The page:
§ 12. Lieut.-Colonel HENEAGE
asked the First Lord of the Admiralty if, in placing contracts for the supply of bread and flour, he will insert a clause that will ensure a proportion of English-grown wheat being used?
The PARLIAMENTARY SECRETARY to the ADMIRALTY (Mr. Davidson)
One of the principal factors which experience has shown to be essential to enable His Majesty's ships to carry the necessary stocks of flour with the least risk of loss is the moisture content, and from its nature English-grown wheat can only form a very small percentage of the variety of wheats used by millers to produce flour of the type required. In the case of bread, the Admiralty follows the established policy of purchasing to general trade standard, and, in this connection, it is not considered desirable to introduce any stipulation as to the wheat from which flour is produced.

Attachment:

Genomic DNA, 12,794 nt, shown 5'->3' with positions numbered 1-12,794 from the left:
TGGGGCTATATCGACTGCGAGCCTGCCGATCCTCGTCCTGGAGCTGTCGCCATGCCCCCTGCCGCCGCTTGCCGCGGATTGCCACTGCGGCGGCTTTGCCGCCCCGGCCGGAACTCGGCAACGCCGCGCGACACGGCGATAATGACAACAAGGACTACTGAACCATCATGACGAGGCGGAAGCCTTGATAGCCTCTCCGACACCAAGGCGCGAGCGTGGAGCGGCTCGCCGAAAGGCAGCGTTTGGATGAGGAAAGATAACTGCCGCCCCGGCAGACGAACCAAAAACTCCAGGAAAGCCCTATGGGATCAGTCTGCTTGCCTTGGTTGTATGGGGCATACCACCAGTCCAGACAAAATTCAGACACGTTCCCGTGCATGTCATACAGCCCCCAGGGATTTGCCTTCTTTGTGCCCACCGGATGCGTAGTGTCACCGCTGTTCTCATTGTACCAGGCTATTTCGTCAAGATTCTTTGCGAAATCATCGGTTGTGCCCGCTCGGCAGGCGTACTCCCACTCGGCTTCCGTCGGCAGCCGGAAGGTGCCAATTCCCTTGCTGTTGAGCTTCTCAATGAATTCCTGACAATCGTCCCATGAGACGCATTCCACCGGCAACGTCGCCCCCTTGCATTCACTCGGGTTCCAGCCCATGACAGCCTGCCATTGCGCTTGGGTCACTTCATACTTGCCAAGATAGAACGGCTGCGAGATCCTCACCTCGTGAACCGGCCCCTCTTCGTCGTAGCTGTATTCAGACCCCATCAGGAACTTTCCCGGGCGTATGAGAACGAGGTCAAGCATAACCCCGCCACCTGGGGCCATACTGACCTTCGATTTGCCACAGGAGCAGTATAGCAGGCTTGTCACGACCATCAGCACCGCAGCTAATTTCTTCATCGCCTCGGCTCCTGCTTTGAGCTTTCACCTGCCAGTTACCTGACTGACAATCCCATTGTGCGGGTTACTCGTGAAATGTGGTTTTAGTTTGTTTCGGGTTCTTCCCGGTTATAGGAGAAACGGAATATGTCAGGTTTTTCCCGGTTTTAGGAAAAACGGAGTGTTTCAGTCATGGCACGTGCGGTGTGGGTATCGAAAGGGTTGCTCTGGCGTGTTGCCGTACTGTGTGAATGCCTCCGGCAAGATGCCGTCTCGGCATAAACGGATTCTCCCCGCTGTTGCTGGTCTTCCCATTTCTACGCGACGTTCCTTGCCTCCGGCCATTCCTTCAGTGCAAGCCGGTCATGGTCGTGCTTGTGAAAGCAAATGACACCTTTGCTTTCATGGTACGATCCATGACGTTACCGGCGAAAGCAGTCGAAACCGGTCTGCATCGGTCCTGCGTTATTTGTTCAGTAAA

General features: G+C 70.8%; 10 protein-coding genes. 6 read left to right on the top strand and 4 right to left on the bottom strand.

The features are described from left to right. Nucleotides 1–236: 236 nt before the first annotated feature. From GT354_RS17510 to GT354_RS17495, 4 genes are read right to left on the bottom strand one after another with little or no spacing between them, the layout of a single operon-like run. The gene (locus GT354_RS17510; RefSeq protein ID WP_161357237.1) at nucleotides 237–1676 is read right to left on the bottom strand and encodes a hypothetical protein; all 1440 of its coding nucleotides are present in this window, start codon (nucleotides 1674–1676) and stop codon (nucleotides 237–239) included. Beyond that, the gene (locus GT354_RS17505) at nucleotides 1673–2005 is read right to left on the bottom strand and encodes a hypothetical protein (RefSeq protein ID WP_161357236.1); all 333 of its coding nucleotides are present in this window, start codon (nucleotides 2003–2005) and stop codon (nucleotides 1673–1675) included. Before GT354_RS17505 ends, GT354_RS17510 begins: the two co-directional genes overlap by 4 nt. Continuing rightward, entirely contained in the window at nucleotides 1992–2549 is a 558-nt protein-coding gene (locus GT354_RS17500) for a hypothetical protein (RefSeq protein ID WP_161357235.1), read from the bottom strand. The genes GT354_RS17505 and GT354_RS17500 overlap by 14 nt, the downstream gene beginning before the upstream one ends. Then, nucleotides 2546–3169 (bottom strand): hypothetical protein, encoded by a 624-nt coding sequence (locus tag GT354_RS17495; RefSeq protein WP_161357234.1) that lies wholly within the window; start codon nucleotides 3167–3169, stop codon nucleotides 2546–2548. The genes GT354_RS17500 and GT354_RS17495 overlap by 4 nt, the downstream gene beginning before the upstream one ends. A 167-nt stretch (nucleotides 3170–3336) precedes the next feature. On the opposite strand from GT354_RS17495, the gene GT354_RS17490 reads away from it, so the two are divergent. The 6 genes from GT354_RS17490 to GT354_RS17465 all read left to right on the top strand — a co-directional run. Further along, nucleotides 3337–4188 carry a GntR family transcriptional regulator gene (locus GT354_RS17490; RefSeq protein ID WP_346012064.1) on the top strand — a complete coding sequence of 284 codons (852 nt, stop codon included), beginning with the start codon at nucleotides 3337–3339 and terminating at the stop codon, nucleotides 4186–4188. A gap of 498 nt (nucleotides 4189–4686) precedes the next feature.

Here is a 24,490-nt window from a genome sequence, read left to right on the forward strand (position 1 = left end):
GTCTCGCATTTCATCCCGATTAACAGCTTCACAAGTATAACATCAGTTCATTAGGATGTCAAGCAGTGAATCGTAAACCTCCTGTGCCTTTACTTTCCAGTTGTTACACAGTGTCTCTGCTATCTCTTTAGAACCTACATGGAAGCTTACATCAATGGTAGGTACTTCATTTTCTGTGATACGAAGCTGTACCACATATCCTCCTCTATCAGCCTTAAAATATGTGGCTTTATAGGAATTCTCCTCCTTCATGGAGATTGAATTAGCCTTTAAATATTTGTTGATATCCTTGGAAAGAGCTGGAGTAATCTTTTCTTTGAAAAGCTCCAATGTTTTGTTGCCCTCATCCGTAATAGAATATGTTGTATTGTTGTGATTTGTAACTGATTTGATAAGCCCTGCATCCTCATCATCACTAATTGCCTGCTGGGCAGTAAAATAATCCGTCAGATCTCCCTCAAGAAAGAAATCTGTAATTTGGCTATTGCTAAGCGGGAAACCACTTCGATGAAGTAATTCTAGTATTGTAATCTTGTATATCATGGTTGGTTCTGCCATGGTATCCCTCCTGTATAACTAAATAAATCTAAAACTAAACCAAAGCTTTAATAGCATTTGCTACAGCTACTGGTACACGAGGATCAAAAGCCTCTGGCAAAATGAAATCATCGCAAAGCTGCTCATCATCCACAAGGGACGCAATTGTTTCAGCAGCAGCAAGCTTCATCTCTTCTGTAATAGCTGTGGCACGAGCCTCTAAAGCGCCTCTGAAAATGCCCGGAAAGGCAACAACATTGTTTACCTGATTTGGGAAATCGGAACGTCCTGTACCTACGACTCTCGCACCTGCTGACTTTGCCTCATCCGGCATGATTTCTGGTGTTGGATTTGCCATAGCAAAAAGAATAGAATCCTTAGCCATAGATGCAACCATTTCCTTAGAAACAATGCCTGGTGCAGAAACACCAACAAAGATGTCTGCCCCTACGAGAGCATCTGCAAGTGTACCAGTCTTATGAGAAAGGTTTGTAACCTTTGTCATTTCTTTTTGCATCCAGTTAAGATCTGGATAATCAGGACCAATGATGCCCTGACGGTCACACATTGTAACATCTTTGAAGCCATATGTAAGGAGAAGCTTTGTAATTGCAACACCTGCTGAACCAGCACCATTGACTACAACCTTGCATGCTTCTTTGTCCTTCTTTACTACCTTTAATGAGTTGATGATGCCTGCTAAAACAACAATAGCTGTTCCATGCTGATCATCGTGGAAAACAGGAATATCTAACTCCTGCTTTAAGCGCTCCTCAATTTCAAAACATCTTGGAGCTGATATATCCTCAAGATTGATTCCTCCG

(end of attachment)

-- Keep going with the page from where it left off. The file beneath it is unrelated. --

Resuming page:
§ Mr. SPENCER
Will the hon. Gentleman tell us how Englishmen lived before we imported wheat into this country
§ Mr. BLUNDELL
Will the Admiralty consider using only British flour for biscuits in the Navy, British flour being pre-eminently suitable for biscuit making?
§ 18. Mr. RAMSDEN
asked the First Lord of the Admiralty if he will give the percentage value of all foodstuffs, and of all other stores and materials of any kind purchased by his Department during the last financial year, and which were of foreign origin?
I would refer my hon. Friend to my reply of 19th November, 1925, to the hon. and gallant Member for Hallam (Major-General Sir F. Sykes) (OFFICIAL REPORT, column 590–1).